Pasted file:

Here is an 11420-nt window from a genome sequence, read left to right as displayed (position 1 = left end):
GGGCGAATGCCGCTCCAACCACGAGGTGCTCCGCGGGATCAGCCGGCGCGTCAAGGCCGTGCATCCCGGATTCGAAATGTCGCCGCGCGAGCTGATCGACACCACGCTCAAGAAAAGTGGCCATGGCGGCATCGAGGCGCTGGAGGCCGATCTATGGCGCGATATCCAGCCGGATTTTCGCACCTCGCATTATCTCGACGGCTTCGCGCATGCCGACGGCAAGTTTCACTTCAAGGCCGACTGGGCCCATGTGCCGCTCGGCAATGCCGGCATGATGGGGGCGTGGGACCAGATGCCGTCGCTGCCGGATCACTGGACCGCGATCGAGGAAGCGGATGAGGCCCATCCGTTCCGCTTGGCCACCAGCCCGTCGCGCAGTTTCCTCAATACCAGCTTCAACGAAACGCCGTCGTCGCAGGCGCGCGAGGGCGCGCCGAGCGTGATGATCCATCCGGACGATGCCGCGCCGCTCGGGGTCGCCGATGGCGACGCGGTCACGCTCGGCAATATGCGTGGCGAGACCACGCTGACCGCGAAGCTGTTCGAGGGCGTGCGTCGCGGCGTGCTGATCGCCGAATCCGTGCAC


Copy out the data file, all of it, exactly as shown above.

Here is an 11420-nt window from a genome sequence, read left to right as displayed (position 1 = left end):
GGGCGAATGCCGCTCCAACCACGAGGTGCTCCGCGGGATCAGCCGGCGCGTCAAGGCCGTGCATCCCGGATTCGAAATGTCGCCGCGCGAGCTGATCGACACCACGCTCAAGAAAAGTGGCCATGGCGGCATCGAGGCGCTGGAGGCCGATCTATGGCGCGATATCCAGCCGGATTTTCGCACCTCGCATTATCTCGACGGCTTCGCGCATGCCGACGGCAAGTTTCACTTCAAGGCCGACTGGGCCCATGTGCCGCTCGGCAATGCCGGCATGATGGGGGCGTGGGACCAGATGCCGTCGCTGCCGGATCACTGGACCGCGATCGAGGAAGCGGATGAGGCCCATCCGTTCCGCTTGGCCACCAGCCCGTCGCGCAGTTTCCTCAATACCAGCTTCAACGAAACGCCGTCGTCGCAGGCGCGCGAGGGCGCGCCGAGCGTGATGATCCATCCGGACGATGCCGCGCCGCTCGGGGTCGCCGATGGCGACGCGGTCACGCTCGGCAATATGCGTGGCGAGACCACGCTGACCGCGAAGCTGTTCGAGGGCGTGCGTCGCGGCGTGCTGATCGCCGAATCCGTGCAC